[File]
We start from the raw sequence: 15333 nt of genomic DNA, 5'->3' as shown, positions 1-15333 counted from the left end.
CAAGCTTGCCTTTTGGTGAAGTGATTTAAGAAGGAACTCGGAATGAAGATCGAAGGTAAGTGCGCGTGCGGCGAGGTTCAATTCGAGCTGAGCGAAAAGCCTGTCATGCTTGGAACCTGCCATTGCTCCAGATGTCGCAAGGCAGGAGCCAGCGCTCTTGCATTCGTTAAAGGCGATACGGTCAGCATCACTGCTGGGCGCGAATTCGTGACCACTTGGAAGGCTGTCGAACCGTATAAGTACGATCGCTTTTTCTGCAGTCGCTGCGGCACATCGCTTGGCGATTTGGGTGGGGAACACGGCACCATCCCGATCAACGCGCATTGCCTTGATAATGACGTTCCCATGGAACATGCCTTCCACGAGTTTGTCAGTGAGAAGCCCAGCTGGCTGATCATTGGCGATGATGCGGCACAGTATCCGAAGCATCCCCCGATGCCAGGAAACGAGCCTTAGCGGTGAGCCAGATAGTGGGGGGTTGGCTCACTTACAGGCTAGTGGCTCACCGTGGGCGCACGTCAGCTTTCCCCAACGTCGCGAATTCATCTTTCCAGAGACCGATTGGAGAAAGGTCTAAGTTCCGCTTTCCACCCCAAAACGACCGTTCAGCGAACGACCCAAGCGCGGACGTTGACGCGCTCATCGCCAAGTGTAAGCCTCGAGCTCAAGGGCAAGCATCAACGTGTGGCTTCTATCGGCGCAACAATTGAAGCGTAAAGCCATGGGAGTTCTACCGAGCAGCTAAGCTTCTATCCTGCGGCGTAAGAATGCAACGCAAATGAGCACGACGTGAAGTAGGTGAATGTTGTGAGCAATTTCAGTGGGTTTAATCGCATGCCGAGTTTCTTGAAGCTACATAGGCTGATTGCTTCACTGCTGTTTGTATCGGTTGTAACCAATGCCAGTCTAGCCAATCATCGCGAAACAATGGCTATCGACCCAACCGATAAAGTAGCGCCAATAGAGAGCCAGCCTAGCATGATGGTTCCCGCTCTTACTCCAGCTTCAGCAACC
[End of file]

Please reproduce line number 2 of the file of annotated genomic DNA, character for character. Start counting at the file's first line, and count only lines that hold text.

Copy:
CAAGCTTGCCTTTTGGTGAAGTGATTTAAGAAGGAACTCGGAATGAAGATCGAAGGTAAGTGCGCGTGCGGCGAGGTTCAATTCGAGCTGAGCGAAAAGCCTGTCATGCTTGGAACCTGCCATTGCTCCAGATGTCGCAAGGCAGGAGCCAGCGCTCTTGCATTCGTTAAAGGCGATACGGTCAGCATCACTGCTGGGCGCGAATTCGTGACCACTTGGAAGGCTGTCGAACCGTATAAGTACGATCGCTTTTTCTGCAGTCGCTGCGGCACATCGCTTGGCGATTTGGGTGGGGAACACGGCACCATCCCGATCAACGCGCATTGCCTTGATAATGACGTTCCCATGGAACATGCCTTCCACGAGTTTGTCAGTGAGAAGCCCAGCTGGCTGATCATTGGCGATGATGCGGCACAGTATCCGAAGCATCCCCCGATGCCAGGAAACGAGCCTTAGCGGTGAGCCAGATAGTGGGGGGTTGGCTCACTTACAGGCTAGTGGCTCACCGTGGGCGCACGTCAGCTTTCCCCAACGTCGCGAATTCATCTTTCCAGAGACCGATTGGAGAAAGGTCTAAGTTCCGCTTTCCACCCCAAAACGACCGTTCAGCGAACGACCCAAGCGCGGACGTTGACGCGCTCATCGCCAAGTGTAAGCCTCGAGCTCAAGGGCAAGCATCAACGTGTGGCTTCTATCGGCGCAACAATTGAAGCGTAAAGCCATGGGAGTTCTACCGAGCAGCTAAGCTTCTATCCTGCGGCGTAAGAATGCAACGCAAATGAGCACGACGTGAAGTAGGTGAATGTTGTGAGCAATTTCAGTGGGTTTAATCGCATGCCGAGTTTCTTGAAGCTACATAGGCTGATTGCTTCACTGCTGTTTGTATCGGTTGTAACCAATGCCAGTCTAGCCAATCATCGCGAAACAATGGCTATCGACCCAACCGATAAAGTAGCGCCAATAGAGAGCCAGCCTAGCATGATGGTTCCCGCTCTTACTCCAGCTTCAGCAACC